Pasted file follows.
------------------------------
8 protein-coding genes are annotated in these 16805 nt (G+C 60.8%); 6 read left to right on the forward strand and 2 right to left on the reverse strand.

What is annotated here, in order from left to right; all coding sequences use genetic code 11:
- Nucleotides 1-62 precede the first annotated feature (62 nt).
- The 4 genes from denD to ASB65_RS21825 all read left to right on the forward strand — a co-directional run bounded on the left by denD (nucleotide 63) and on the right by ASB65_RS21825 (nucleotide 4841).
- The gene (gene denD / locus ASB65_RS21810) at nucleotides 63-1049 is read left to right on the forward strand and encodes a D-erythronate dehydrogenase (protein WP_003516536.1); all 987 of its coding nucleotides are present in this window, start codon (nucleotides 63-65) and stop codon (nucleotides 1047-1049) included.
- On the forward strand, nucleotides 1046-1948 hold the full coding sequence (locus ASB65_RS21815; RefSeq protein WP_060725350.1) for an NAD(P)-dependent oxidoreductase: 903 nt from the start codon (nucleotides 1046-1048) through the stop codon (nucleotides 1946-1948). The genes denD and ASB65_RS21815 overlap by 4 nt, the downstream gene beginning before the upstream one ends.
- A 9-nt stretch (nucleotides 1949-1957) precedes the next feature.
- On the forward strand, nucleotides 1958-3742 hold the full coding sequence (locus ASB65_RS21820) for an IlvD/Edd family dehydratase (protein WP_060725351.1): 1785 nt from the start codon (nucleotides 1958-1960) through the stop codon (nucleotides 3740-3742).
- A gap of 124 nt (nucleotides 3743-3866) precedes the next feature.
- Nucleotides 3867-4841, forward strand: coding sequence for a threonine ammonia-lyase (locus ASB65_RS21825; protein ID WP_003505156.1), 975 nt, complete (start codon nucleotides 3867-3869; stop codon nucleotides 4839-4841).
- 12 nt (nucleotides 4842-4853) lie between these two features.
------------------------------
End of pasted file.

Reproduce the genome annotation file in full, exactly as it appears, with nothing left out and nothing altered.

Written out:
8 protein-coding genes are annotated in these 16805 nt (G+C 60.8%); 6 read left to right on the forward strand and 2 right to left on the reverse strand.

What is annotated here, in order from left to right; all coding sequences use genetic code 11:
- Nucleotides 1-62 precede the first annotated feature (62 nt).
- The 4 genes from denD to ASB65_RS21825 all read left to right on the forward strand — a co-directional run bounded on the left by denD (nucleotide 63) and on the right by ASB65_RS21825 (nucleotide 4841).
- The gene (gene denD / locus ASB65_RS21810) at nucleotides 63-1049 is read left to right on the forward strand and encodes a D-erythronate dehydrogenase (protein WP_003516536.1); all 987 of its coding nucleotides are present in this window, start codon (nucleotides 63-65) and stop codon (nucleotides 1047-1049) included.
- On the forward strand, nucleotides 1046-1948 hold the full coding sequence (locus ASB65_RS21815; RefSeq protein WP_060725350.1) for an NAD(P)-dependent oxidoreductase: 903 nt from the start codon (nucleotides 1046-1048) through the stop codon (nucleotides 1946-1948). The genes denD and ASB65_RS21815 overlap by 4 nt, the downstream gene beginning before the upstream one ends.
- A 9-nt stretch (nucleotides 1949-1957) precedes the next feature.
- On the forward strand, nucleotides 1958-3742 hold the full coding sequence (locus ASB65_RS21820) for an IlvD/Edd family dehydratase (protein WP_060725351.1): 1785 nt from the start codon (nucleotides 1958-1960) through the stop codon (nucleotides 3740-3742).
- A gap of 124 nt (nucleotides 3743-3866) precedes the next feature.
- Nucleotides 3867-4841, forward strand: coding sequence for a threonine ammonia-lyase (locus ASB65_RS21825; protein ID WP_003505156.1), 975 nt, complete (start codon nucleotides 3867-3869; stop codon nucleotides 4839-4841).
- 12 nt (nucleotides 4842-4853) lie between these two features.